Signs and symptoms of mesenteric artery occlusion, and how you test for it

MOspace/Manakin Repository

Breadcrumbs Navigation

Signs and symptoms of mesenteric artery occlusion, and how you test for it

Please use this identifier to cite or link to this item: http://hdl.handle.net/10355/10207

[+] show full item record


Title: Signs and symptoms of mesenteric artery occlusion, and how you test for it
Author: Yew, Kenneth S.; Abellada, Alain Michael P.; Lindholm, David A.; Wallace, Rick
Date: 2011-03
Publisher: Family Physicians Inquiries Network
Citation: Evidence Based Practice 14(3): 01-02.
Abstract: Acute mesenteric occlusion (AMO) is characterized by severe abdominal pain “out of proportion” to physical examination, whereas chronic mesenteric occlusion (CMO) is characterized by postprandial abdominal pain that progresses over weeks to months (SOR: C, based on consensus and case-series data). No reliable serum markers exist for the detection of MO (SOR: B, based on observational studies with conflicting results). Contrast-enhanced multidetector computed tomography (MDCT) most reliably detects AMO (SOR: A, based on a systematic review). Sonography (US), CT, and magnetic resonance angiography (MRA) help diagnose CMO (SOR: C, based on consensus and case-series data).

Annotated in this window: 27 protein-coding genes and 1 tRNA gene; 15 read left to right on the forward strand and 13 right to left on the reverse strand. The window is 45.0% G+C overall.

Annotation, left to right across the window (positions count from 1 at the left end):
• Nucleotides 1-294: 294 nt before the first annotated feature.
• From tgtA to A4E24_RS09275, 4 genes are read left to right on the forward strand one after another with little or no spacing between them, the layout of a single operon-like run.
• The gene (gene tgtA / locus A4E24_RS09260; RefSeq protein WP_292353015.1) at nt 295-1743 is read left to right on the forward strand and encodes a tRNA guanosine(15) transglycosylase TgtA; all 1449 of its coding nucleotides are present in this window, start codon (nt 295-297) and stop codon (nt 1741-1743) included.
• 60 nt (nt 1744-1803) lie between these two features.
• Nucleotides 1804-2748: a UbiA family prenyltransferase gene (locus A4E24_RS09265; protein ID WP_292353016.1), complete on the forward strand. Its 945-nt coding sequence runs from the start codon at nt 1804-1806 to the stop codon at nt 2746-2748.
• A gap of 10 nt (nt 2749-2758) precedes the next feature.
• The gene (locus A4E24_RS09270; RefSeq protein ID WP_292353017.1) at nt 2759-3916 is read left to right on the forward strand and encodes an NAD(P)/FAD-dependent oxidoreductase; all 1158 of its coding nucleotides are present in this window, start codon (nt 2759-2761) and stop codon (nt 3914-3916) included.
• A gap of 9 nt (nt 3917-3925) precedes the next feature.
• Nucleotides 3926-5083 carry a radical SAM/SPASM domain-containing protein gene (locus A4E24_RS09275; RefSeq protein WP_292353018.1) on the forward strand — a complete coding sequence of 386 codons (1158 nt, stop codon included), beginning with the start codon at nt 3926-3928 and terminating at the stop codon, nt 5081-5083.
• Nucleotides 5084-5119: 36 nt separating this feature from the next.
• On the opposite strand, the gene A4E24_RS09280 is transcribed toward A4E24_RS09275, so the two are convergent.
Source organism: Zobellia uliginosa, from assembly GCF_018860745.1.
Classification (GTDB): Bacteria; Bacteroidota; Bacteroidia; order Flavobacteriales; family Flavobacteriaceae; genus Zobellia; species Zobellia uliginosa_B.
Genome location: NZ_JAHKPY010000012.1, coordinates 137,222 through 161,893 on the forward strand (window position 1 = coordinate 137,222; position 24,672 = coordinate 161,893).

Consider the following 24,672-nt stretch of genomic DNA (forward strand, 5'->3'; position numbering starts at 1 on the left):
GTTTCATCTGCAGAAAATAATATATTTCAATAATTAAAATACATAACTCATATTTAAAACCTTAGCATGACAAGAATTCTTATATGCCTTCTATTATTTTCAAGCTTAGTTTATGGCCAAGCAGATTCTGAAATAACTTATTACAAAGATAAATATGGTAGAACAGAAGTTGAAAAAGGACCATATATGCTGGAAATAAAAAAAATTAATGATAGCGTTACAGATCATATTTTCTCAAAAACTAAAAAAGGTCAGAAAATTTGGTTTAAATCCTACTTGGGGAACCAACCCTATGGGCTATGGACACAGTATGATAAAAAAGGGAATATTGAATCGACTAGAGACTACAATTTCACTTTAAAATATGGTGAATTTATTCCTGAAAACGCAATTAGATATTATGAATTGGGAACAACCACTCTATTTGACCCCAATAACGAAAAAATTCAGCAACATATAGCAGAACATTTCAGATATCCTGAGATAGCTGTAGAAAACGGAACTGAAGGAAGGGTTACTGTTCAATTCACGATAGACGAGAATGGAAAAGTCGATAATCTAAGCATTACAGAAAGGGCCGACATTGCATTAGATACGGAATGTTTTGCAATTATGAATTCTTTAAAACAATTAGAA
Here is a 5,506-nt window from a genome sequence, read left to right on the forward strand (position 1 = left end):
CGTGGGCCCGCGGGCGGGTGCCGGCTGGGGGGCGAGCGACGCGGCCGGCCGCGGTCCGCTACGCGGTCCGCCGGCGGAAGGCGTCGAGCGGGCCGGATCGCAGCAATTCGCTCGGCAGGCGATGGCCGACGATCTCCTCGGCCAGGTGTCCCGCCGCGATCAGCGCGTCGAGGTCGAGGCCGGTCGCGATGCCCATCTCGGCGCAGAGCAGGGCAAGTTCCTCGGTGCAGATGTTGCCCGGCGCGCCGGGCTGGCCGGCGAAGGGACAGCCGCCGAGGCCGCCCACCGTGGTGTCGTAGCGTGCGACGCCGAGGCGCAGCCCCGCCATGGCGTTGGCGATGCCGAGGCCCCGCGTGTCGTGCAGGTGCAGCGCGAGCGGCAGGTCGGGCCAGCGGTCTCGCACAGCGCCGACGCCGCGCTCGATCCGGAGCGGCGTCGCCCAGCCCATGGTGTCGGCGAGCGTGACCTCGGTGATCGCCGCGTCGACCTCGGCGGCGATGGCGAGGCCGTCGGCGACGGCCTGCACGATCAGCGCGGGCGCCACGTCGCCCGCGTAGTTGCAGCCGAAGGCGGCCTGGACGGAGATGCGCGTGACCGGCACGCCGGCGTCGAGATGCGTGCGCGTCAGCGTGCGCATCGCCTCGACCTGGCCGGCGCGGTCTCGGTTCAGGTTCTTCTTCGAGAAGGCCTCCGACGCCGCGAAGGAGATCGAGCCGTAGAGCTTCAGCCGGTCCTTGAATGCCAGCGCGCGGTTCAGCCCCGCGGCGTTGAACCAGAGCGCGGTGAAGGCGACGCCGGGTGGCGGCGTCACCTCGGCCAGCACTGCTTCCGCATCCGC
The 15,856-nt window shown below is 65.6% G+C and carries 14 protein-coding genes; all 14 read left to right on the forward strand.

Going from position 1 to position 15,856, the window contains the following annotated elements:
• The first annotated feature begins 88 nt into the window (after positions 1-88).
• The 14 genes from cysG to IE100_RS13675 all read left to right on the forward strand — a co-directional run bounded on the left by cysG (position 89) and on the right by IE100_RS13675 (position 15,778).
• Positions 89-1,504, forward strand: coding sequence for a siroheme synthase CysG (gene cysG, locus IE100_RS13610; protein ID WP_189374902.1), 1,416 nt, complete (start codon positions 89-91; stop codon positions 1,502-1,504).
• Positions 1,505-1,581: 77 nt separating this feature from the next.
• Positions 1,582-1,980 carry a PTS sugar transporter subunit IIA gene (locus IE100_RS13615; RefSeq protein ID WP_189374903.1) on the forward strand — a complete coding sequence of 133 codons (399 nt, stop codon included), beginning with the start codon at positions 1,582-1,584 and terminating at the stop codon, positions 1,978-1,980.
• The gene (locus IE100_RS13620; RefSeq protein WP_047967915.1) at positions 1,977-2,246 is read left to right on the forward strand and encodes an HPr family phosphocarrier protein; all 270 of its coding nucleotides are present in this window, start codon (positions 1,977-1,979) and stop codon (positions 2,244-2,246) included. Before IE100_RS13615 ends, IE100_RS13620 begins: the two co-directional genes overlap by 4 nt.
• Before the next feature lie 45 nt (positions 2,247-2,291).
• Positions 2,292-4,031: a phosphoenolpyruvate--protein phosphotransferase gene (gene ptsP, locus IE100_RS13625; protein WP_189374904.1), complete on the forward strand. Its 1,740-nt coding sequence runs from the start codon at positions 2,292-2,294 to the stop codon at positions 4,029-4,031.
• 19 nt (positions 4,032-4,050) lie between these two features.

URI: http://hdl.handle.net/10355/10207

This item appears in the following Collection(s)

[+] show full item record